An angle grinder equipped with a concrete-cutting blade makes straight sharp-edged cuts in a concrete block's surface. An angle grinder's design enables it to cut small square holes in a concrete block; a useful trait when installing electrical sockets in a concrete block wall. A concrete-cutting blade for an angle grinder has a diamond-studded rim with ventilation grooves -- a tile-cutting blade uses diamond studs but does not have the grooves. The grooves carry the concrete dust away from the rim, which prevents dust build-up around the diamond studs and cools the blade.
Layout the cut on the concrete block with a tape measure and pencil. Draw a straight line across the block's surface at the measurement marks with a pencil, using a carpenter's square as a guide.
Put on safety goggles, a dust mask and leather work gloves. Angle grinders throw debris and create a lot of dust while cutting concrete blocks.
Turn on the angle grinder. Hold the angle grinder so its blade faces out and the guard faces up. When cutting, the blade will throw debris back toward the handle and operator. This protects the user if the angle grinder drops or binds in the cut -- the blade will roll the grinder away from the user.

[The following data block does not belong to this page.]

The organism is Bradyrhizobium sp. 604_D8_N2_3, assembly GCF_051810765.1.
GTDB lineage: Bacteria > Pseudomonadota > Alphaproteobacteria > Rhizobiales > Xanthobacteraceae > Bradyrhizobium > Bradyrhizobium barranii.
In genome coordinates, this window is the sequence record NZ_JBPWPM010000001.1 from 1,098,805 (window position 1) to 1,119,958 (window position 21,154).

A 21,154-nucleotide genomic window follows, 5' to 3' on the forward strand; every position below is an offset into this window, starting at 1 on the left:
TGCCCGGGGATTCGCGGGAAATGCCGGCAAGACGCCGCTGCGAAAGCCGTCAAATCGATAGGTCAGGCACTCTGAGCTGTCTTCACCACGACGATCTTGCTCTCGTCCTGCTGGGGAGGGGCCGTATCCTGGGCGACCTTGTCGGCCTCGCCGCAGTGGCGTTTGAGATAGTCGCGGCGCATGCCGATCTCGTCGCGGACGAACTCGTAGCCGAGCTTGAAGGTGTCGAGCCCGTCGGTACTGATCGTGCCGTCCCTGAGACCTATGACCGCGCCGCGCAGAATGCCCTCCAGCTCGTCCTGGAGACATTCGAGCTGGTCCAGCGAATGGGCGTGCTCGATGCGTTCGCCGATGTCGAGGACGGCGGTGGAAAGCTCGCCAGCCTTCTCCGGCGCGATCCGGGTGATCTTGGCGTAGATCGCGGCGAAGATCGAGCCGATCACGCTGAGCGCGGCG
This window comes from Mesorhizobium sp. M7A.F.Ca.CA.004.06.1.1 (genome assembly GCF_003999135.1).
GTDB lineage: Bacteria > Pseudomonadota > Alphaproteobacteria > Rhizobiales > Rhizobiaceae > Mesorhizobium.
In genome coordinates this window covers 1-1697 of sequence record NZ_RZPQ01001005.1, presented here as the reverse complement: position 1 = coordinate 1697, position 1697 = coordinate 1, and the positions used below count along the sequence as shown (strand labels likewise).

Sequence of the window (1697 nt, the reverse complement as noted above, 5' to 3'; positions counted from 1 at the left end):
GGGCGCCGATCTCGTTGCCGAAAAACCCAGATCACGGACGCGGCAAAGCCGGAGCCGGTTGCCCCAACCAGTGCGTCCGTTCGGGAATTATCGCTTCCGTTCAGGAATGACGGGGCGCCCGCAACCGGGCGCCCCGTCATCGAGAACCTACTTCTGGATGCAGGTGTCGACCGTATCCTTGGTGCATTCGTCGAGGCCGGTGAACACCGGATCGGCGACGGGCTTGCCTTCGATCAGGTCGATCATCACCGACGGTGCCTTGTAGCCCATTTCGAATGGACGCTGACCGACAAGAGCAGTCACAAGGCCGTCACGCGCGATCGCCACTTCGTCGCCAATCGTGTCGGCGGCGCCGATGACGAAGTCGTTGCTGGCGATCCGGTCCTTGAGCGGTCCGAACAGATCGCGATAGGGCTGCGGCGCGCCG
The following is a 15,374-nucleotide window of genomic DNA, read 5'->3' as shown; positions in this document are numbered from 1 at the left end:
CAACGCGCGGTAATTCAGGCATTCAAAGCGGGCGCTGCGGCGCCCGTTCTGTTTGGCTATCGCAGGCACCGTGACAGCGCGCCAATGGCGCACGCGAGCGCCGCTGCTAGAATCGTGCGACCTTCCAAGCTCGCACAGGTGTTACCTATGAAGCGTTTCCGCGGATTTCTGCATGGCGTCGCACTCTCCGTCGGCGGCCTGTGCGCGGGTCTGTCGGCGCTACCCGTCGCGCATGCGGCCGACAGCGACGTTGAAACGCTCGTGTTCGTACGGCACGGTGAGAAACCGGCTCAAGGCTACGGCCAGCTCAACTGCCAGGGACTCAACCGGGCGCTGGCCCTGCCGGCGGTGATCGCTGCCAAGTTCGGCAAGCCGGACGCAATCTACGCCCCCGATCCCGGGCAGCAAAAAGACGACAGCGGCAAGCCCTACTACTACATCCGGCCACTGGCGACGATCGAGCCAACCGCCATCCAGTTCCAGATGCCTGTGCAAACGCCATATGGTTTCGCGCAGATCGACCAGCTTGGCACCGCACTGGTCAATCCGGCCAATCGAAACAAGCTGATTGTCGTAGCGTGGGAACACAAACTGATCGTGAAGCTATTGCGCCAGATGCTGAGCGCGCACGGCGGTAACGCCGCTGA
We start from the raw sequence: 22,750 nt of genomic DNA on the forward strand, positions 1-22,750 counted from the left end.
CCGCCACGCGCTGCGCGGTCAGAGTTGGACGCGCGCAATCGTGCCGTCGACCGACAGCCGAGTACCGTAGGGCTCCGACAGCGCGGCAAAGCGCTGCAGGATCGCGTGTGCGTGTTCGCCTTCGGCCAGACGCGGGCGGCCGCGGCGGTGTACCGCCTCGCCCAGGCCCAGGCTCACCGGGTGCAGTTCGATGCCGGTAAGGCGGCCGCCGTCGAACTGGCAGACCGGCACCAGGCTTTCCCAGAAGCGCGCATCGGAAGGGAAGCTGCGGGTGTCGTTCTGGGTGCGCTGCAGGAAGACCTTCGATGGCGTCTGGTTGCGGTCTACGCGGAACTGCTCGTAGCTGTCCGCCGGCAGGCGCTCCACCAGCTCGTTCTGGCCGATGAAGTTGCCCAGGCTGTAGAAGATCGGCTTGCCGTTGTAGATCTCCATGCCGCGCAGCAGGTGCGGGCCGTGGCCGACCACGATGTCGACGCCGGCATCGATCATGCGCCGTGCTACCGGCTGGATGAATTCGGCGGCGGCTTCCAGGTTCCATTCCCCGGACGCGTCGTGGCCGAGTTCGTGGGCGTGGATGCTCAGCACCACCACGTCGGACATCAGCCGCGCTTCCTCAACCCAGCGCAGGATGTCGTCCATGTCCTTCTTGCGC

Score the concrete block's surface along the pencil marks with the angle grinder's blade. Work the blade back and forth across the pencil line until the blade creates a 3 mm (1/8 inch) deep groove. Repeat this on each pencil line.
Cut through the concrete block along the score marks with the angle grinder. If cutting straight lines completely across the block's face, cut both outside edges before cutting the centre of the line. If cutting a hole in the centre of the concrete block, work the angle grinder's blade through the centre of each score mark. Once the blade penetrates the centre of the score marks, work the blade to the corners of the hole.
Flip the concrete block over. Finish the corner cuts and trim any excess concrete from the cut with the angle grinder on the reverse side of the concrete block. Trimming from the reverse side protects the concrete block's visible surface.
Cutting a concrete block outside reduces the amount of cleanup required.